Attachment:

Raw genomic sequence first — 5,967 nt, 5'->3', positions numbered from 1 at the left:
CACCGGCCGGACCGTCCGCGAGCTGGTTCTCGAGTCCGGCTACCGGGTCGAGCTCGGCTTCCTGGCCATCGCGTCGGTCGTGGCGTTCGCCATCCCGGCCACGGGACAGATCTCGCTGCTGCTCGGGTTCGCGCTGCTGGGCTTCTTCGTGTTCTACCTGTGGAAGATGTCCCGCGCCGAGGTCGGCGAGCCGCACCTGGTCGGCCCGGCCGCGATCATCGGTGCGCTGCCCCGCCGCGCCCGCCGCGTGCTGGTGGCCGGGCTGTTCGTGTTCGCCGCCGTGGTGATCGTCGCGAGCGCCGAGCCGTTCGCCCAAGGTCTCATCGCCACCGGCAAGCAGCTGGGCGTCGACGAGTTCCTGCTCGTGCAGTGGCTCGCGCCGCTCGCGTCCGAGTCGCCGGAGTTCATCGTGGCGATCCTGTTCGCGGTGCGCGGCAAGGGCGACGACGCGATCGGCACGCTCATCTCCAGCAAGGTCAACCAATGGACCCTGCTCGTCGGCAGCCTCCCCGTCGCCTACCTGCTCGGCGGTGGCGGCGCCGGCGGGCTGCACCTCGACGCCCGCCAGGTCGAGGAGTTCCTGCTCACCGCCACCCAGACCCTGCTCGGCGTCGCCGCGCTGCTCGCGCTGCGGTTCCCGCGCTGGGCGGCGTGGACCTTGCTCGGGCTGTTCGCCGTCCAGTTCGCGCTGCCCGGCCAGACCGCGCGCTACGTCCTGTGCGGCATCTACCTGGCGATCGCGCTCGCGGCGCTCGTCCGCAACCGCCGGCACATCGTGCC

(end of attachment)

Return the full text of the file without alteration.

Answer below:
Raw genomic sequence first — 5,967 nt, 5'->3', positions numbered from 1 at the left:
CACCGGCCGGACCGTCCGCGAGCTGGTTCTCGAGTCCGGCTACCGGGTCGAGCTCGGCTTCCTGGCCATCGCGTCGGTCGTGGCGTTCGCCATCCCGGCCACGGGACAGATCTCGCTGCTGCTCGGGTTCGCGCTGCTGGGCTTCTTCGTGTTCTACCTGTGGAAGATGTCCCGCGCCGAGGTCGGCGAGCCGCACCTGGTCGGCCCGGCCGCGATCATCGGTGCGCTGCCCCGCCGCGCCCGCCGCGTGCTGGTGGCCGGGCTGTTCGTGTTCGCCGCCGTGGTGATCGTCGCGAGCGCCGAGCCGTTCGCCCAAGGTCTCATCGCCACCGGCAAGCAGCTGGGCGTCGACGAGTTCCTGCTCGTGCAGTGGCTCGCGCCGCTCGCGTCCGAGTCGCCGGAGTTCATCGTGGCGATCCTGTTCGCGGTGCGCGGCAAGGGCGACGACGCGATCGGCACGCTCATCTCCAGCAAGGTCAACCAATGGACCCTGCTCGTCGGCAGCCTCCCCGTCGCCTACCTGCTCGGCGGTGGCGGCGCCGGCGGGCTGCACCTCGACGCCCGCCAGGTCGAGGAGTTCCTGCTCACCGCCACCCAGACCCTGCTCGGCGTCGCCGCGCTGCTCGCGCTGCGGTTCCCGCGCTGGGCGGCGTGGACCTTGCTCGGGCTGTTCGCCGTCCAGTTCGCGCTGCCCGGCCAGACCGCGCGCTACGTCCTGTGCGGCATCTACCTGGCGATCGCGCTCGCGGCGCTCGTCCGCAACCGCCGGCACATCGTGCC